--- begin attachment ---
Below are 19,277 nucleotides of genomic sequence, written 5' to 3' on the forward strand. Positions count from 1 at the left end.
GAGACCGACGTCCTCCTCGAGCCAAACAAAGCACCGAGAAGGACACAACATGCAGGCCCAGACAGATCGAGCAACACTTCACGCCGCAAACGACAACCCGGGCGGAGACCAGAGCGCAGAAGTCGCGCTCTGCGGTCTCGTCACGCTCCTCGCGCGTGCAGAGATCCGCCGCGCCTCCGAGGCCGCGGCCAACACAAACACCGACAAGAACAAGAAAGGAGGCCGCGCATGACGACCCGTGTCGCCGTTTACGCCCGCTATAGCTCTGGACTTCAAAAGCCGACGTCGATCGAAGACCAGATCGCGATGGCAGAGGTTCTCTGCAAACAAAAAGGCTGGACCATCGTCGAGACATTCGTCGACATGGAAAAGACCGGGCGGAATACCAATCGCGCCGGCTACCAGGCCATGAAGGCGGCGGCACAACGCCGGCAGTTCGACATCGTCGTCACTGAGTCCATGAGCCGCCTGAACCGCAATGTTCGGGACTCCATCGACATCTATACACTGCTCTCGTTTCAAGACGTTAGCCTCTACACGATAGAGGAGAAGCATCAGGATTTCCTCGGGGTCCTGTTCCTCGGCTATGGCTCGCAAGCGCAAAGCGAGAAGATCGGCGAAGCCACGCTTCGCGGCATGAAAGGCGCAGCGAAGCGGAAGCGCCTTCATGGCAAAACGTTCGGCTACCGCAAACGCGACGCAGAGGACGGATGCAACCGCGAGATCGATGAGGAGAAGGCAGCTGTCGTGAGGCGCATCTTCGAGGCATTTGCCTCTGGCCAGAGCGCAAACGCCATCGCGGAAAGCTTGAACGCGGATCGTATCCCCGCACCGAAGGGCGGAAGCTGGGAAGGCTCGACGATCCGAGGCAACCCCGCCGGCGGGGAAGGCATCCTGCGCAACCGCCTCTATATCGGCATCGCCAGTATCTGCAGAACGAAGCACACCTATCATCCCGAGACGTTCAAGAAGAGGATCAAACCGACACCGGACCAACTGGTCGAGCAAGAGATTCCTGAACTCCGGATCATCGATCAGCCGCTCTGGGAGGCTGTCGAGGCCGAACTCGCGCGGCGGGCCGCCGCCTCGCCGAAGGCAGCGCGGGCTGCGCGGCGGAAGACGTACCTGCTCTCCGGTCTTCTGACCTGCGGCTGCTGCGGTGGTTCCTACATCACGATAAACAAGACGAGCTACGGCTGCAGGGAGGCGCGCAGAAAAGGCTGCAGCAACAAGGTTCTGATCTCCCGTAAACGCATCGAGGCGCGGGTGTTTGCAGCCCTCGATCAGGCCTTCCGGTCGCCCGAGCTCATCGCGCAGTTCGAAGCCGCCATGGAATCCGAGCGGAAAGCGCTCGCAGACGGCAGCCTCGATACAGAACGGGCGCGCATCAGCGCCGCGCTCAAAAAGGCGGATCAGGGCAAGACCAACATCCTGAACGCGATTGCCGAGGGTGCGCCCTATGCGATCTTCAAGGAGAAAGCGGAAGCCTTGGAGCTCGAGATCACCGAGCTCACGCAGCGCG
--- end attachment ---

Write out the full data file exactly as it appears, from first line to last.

Below are 19,277 nucleotides of genomic sequence, written 5' to 3' on the forward strand. Positions count from 1 at the left end.
GAGACCGACGTCCTCCTCGAGCCAAACAAAGCACCGAGAAGGACACAACATGCAGGCCCAGACAGATCGAGCAACACTTCACGCCGCAAACGACAACCCGGGCGGAGACCAGAGCGCAGAAGTCGCGCTCTGCGGTCTCGTCACGCTCCTCGCGCGTGCAGAGATCCGCCGCGCCTCCGAGGCCGCGGCCAACACAAACACCGACAAGAACAAGAAAGGAGGCCGCGCATGACGACCCGTGTCGCCGTTTACGCCCGCTATAGCTCTGGACTTCAAAAGCCGACGTCGATCGAAGACCAGATCGCGATGGCAGAGGTTCTCTGCAAACAAAAAGGCTGGACCATCGTCGAGACATTCGTCGACATGGAAAAGACCGGGCGGAATACCAATCGCGCCGGCTACCAGGCCATGAAGGCGGCGGCACAACGCCGGCAGTTCGACATCGTCGTCACTGAGTCCATGAGCCGCCTGAACCGCAATGTTCGGGACTCCATCGACATCTATACACTGCTCTCGTTTCAAGACGTTAGCCTCTACACGATAGAGGAGAAGCATCAGGATTTCCTCGGGGTCCTGTTCCTCGGCTATGGCTCGCAAGCGCAAAGCGAGAAGATCGGCGAAGCCACGCTTCGCGGCATGAAAGGCGCAGCGAAGCGGAAGCGCCTTCATGGCAAAACGTTCGGCTACCGCAAACGCGACGCAGAGGACGGATGCAACCGCGAGATCGATGAGGAGAAGGCAGCTGTCGTGAGGCGCATCTTCGAGGCATTTGCCTCTGGCCAGAGCGCAAACGCCATCGCGGAAAGCTTGAACGCGGATCGTATCCCCGCACCGAAGGGCGGAAGCTGGGAAGGCTCGACGATCCGAGGCAACCCCGCCGGCGGGGAAGGCATCCTGCGCAACCGCCTCTATATCGGCATCGCCAGTATCTGCAGAACGAAGCACACCTATCATCCCGAGACGTTCAAGAAGAGGATCAAACCGACACCGGACCAACTGGTCGAGCAAGAGATTCCTGAACTCCGGATCATCGATCAGCCGCTCTGGGAGGCTGTCGAGGCCGAACTCGCGCGGCGGGCCGCCGCCTCGCCGAAGGCAGCGCGGGCTGCGCGGCGGAAGACGTACCTGCTCTCCGGTCTTCTGACCTGCGGCTGCTGCGGTGGTTCCTACATCACGATAAACAAGACGAGCTACGGCTGCAGGGAGGCGCGCAGAAAAGGCTGCAGCAACAAGGTTCTGATCTCCCGTAAACGCATCGAGGCGCGGGTGTTTGCAGCCCTCGATCAGGCCTTCCGGTCGCCCGAGCTCATCGCGCAGTTCGAAGCCGCCATGGAATCCGAGCGGAAAGCGCTCGCAGACGGCAGCCTCGATACAGAACGGGCGCGCATCAGCGCCGCGCTCAAAAAGGCGGATCAGGGCAAGACCAACATCCTGAACGCGATTGCCGAGGGTGCGCCCTATGCGATCTTCAAGGAGAAAGCGGAAGCCTTGGAGCTCGAGATCACCGAGCTCACGCAGCGCG